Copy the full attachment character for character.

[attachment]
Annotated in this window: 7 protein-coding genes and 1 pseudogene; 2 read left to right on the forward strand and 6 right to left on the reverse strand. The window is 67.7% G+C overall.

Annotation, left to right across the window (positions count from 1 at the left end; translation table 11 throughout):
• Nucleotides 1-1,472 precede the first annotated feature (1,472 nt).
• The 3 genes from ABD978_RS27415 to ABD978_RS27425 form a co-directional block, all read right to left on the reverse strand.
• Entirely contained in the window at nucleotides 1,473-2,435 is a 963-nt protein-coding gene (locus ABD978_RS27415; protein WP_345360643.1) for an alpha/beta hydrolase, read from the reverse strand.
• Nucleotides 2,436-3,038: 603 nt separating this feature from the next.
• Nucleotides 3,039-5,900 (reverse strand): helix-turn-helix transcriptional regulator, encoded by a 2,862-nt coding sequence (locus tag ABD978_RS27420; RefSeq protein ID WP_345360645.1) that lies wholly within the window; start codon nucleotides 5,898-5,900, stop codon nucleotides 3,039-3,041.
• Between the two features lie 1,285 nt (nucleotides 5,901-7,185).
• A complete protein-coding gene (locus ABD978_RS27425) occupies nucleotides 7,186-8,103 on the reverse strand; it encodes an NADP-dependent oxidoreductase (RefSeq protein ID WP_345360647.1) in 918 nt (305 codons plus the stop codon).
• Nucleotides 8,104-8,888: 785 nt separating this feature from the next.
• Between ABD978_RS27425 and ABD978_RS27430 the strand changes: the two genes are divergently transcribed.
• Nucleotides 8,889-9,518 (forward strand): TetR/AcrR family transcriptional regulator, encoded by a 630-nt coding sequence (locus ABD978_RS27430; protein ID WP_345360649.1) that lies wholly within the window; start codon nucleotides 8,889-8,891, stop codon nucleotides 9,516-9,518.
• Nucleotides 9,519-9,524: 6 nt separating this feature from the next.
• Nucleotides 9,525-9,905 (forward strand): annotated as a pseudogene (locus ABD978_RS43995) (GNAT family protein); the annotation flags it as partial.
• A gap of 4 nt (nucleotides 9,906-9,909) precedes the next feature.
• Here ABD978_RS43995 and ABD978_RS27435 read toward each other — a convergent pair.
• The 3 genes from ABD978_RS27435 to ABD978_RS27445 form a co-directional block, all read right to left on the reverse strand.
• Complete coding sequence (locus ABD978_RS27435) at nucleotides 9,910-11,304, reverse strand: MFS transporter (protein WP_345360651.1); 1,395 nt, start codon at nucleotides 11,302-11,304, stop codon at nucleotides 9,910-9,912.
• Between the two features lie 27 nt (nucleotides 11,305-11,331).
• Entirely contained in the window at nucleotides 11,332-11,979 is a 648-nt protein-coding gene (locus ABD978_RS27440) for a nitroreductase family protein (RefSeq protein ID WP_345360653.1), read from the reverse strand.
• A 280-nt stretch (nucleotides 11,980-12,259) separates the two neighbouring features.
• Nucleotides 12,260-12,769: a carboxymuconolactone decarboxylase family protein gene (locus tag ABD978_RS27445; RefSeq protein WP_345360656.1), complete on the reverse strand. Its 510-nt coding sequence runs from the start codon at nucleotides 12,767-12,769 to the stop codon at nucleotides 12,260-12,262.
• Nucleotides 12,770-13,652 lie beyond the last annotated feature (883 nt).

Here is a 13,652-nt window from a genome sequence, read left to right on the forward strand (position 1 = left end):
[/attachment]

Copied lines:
Annotated in this window: 7 protein-coding genes and 1 pseudogene; 2 read left to right on the forward strand and 6 right to left on the reverse strand. The window is 67.7% G+C overall.

Annotation, left to right across the window (positions count from 1 at the left end; translation table 11 throughout):
• Nucleotides 1-1,472 precede the first annotated feature (1,472 nt).
• The 3 genes from ABD978_RS27415 to ABD978_RS27425 form a co-directional block, all read right to left on the reverse strand.
• Entirely contained in the window at nucleotides 1,473-2,435 is a 963-nt protein-coding gene (locus ABD978_RS27415; protein WP_345360643.1) for an alpha/beta hydrolase, read from the reverse strand.
• Nucleotides 2,436-3,038: 603 nt separating this feature from the next.
• Nucleotides 3,039-5,900 (reverse strand): helix-turn-helix transcriptional regulator, encoded by a 2,862-nt coding sequence (locus tag ABD978_RS27420; RefSeq protein ID WP_345360645.1) that lies wholly within the window; start codon nucleotides 5,898-5,900, stop codon nucleotides 3,039-3,041.
• Between the two features lie 1,285 nt (nucleotides 5,901-7,185).
• A complete protein-coding gene (locus ABD978_RS27425) occupies nucleotides 7,186-8,103 on the reverse strand; it encodes an NADP-dependent oxidoreductase (RefSeq protein ID WP_345360647.1) in 918 nt (305 codons plus the stop codon).
• Nucleotides 8,104-8,888: 785 nt separating this feature from the next.
• Between ABD978_RS27425 and ABD978_RS27430 the strand changes: the two genes are divergently transcribed.
• Nucleotides 8,889-9,518 (forward strand): TetR/AcrR family transcriptional regulator, encoded by a 630-nt coding sequence (locus ABD978_RS27430; protein ID WP_345360649.1) that lies wholly within the window; start codon nucleotides 8,889-8,891, stop codon nucleotides 9,516-9,518.
• Nucleotides 9,519-9,524: 6 nt separating this feature from the next.
• Nucleotides 9,525-9,905 (forward strand): annotated as a pseudogene (locus ABD978_RS43995) (GNAT family protein); the annotation flags it as partial.
• A gap of 4 nt (nucleotides 9,906-9,909) precedes the next feature.
• Here ABD978_RS43995 and ABD978_RS27435 read toward each other — a convergent pair.
• The 3 genes from ABD978_RS27435 to ABD978_RS27445 form a co-directional block, all read right to left on the reverse strand.
• Complete coding sequence (locus ABD978_RS27435) at nucleotides 9,910-11,304, reverse strand: MFS transporter (protein WP_345360651.1); 1,395 nt, start codon at nucleotides 11,302-11,304, stop codon at nucleotides 9,910-9,912.
• Between the two features lie 27 nt (nucleotides 11,305-11,331).
• Entirely contained in the window at nucleotides 11,332-11,979 is a 648-nt protein-coding gene (locus ABD978_RS27440) for a nitroreductase family protein (RefSeq protein ID WP_345360653.1), read from the reverse strand.
• A 280-nt stretch (nucleotides 11,980-12,259) separates the two neighbouring features.
• Nucleotides 12,260-12,769: a carboxymuconolactone decarboxylase family protein gene (locus tag ABD978_RS27445; RefSeq protein WP_345360656.1), complete on the reverse strand. Its 510-nt coding sequence runs from the start codon at nucleotides 12,767-12,769 to the stop codon at nucleotides 12,260-12,262.
• Nucleotides 12,770-13,652 lie beyond the last annotated feature (883 nt).

Here is a 13,652-nt window from a genome sequence, read left to right on the forward strand (position 1 = left end):